Frank Williams then popped the BT24 into the ‘Autosport’ classifieds after the Tasman to sell it, Silvio was the eager purchaser. All the hard work had been done, he bought a DFV and slotted it into the spaceframe whence the DFW had been. He needed more fuel tankage though, Tasman races were 100 miles, GP’s were 200 miles and the DFV was a good deal more powerful and less fuel efficient than the Repco 740 around which the car was designed, hence the pannier tanks- ok for 1969 but no-go in 1970 when ‘bag tank’ rules came into being.

BT24/3 still exists in Switzerland, owned by the Moser family, there is also a replica tagged 24/3.

dutch

Silvio’s Brabham BT24 DNF engine, about to be swallowed by Amon’s Ferrari 312 3rd, Hulmes McLaren M7A Ford 4th and Brabham’sBrabham BT26 Ford 6th, Zandvoort, Dutch GP June 1969 (unattributed)

Etcetera…

(unattributed)

A nice close-up of BT24/3’s Tasman specification during the Australian Grand Prix weekend at Lakeside on the 2 February 1969 weekend.

The DFV was not mounted as a stressed member in this spaceframe chassis. Two big, tall wings- note the lack of endplates and front winglets, perhaps the wings were made by the factory- Motor Racing Developments.

Piers went like a jet in practice, popping the hybrid second on the grid to Amon’s AGP winning Ferrari. In the race he had a difference of territorial opinion with Graham Hill attempting an outside pass on the Lotus 49 at BMC Corner- they touched, Piers retired with bent front suspension.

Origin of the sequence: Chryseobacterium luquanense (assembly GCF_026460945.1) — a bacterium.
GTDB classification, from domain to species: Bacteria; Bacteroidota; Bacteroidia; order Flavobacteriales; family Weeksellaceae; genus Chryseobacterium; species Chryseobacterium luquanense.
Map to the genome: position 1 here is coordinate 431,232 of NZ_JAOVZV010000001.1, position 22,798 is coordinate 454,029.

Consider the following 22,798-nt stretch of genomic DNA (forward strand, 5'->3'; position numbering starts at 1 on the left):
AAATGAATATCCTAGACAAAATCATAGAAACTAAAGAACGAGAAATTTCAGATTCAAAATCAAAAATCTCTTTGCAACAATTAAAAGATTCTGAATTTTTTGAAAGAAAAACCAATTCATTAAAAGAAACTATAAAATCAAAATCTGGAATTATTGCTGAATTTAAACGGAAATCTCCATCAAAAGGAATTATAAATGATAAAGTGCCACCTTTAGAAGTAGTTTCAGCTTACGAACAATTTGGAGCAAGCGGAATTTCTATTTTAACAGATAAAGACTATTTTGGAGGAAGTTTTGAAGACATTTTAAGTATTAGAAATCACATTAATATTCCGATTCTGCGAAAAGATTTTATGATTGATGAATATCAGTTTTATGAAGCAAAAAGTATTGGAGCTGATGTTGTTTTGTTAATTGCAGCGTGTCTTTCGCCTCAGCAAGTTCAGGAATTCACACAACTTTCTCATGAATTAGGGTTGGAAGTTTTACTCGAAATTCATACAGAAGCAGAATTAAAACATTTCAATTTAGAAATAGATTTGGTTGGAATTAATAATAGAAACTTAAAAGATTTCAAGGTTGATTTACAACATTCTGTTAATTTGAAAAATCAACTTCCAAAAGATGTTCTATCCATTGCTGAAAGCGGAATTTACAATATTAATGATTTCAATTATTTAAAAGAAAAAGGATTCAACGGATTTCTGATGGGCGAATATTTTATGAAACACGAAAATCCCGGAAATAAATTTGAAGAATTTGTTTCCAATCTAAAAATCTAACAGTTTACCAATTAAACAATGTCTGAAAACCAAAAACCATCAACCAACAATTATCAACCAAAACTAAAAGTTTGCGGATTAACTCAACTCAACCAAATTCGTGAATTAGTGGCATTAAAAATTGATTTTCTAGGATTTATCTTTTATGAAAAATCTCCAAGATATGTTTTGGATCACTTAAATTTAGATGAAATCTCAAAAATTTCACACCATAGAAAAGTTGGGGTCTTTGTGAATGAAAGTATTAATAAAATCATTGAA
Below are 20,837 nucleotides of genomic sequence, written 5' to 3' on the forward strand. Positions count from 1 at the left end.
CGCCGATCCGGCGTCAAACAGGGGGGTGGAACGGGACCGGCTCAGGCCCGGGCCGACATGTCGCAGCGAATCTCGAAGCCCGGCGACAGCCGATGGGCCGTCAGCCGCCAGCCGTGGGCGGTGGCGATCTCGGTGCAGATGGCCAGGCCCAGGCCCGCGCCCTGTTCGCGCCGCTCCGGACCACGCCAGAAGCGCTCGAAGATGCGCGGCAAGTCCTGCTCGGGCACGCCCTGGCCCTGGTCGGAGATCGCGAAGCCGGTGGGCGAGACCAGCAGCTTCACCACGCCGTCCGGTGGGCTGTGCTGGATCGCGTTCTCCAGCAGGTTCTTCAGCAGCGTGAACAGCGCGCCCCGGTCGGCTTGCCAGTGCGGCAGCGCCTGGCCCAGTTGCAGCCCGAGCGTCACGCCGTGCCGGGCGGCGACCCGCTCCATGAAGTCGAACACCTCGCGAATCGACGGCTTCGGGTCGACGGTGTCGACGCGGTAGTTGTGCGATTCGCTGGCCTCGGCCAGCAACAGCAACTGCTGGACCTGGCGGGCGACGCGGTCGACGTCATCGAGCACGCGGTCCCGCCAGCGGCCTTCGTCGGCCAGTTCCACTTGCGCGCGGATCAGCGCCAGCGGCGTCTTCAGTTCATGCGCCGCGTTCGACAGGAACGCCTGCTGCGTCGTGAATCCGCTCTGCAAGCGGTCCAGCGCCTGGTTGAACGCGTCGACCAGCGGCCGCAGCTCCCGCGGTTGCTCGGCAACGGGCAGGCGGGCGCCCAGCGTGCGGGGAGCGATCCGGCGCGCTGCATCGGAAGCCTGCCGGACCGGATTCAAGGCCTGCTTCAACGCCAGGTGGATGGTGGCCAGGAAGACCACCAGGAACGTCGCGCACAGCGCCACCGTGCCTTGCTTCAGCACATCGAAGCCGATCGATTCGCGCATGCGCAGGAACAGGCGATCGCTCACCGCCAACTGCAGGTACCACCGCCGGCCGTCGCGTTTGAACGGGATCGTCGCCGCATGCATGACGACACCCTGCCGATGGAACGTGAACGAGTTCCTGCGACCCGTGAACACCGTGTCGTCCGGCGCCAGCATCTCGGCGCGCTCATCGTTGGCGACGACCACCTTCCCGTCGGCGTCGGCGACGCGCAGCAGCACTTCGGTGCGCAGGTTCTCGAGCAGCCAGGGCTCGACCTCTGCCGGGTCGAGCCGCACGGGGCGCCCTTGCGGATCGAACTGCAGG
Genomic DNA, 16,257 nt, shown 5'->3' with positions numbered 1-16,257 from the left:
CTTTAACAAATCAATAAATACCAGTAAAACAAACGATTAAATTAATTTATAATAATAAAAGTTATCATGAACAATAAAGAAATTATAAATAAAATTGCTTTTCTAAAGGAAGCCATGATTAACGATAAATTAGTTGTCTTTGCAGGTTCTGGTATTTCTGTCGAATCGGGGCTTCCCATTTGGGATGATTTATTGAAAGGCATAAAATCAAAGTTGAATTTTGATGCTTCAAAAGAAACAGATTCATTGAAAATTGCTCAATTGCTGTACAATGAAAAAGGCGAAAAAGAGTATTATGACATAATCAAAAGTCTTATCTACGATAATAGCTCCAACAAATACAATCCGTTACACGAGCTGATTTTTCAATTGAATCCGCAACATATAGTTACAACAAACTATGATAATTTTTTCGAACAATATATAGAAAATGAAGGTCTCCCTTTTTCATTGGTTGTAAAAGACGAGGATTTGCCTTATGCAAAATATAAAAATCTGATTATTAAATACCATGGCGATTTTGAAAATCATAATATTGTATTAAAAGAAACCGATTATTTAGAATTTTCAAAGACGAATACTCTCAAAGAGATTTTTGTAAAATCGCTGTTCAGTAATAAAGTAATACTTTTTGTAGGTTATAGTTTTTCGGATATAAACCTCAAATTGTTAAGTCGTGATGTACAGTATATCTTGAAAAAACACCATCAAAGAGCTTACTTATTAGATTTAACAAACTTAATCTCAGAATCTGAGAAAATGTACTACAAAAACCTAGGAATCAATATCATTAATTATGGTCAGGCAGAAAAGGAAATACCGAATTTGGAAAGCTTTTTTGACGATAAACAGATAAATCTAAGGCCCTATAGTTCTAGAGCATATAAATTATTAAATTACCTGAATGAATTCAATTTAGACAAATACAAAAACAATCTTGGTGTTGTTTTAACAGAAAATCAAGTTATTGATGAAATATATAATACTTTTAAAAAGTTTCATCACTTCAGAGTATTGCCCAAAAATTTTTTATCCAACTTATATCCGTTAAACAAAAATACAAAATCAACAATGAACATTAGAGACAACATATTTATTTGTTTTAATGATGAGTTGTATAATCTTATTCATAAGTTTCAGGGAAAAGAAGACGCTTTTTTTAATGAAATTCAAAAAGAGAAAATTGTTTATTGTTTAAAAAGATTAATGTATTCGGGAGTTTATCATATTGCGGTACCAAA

It was all a pointed to a great season for the plucky, popular but sadly, ill-fated Brit.

Credits…

Rainer Schlegelmilch, Ed Lacey/Popperfoto, Ian Peak Collection/The Roaring Season, Denis Lupton

oldracingcars.com- click here for Allen Brown’s summary of the Brabham BT24s; https://www.oldracingcars.com/brabham/bt24/

Tailpiece: Silvio Moser on his way to a great sixth place in his Brabham BT24/3 Ford at Watkins Glen during the 1969 USGP, he is being passed by Jacky Ickx’ latest, works Brabham BT26A Ford, DNF. Jochen Rindt won in a Lotus 49B Ford…

ickx

(unattributed)

Finito…

Comments
  1. Ken Collins says:

    Great article, as always, Mark. I guess the Brabhams were so popular with “one man band” privateers like Silvio Moser was because they were still space frame cars, and much simpler to fettle than Lotuses, etc. It seemed to be a Brabham design philosophy at that time, and of course the simplicity won them two championships when the more complex cars were unreliable…..

    • markbisset says:

      Agree with all of that Ken. Part of their appeal was also that ‘Jacks highly tuned arse’ had set the things up, they were all chuckable forgiving cars, the BT24 one of RT’s very best. It’s amazing just how many transformations this particular chassis had in 2 short years! I’ve done a lot of work on an article on the ’67 RB740 engine so will finally do another Repco article after way too long! Regards, Mark

  2. graham64 says:

    When Moser decided to commission his own Formula 1 car from Italian designer Guglielmo Bellasi in 1970, several components from the BT24 were included in its contruction.

    Love that photo of Teteronga with the early 50’s Ford Consul/Zephyr parked pretty close to the track!

    • markbisset says:

      Yes Graham, the Bellasi is an interesting story for another time, there are some good photos of the car online, there are many fantastic Kiwi shots on The Roaring Season, site is well worth a visit, Mark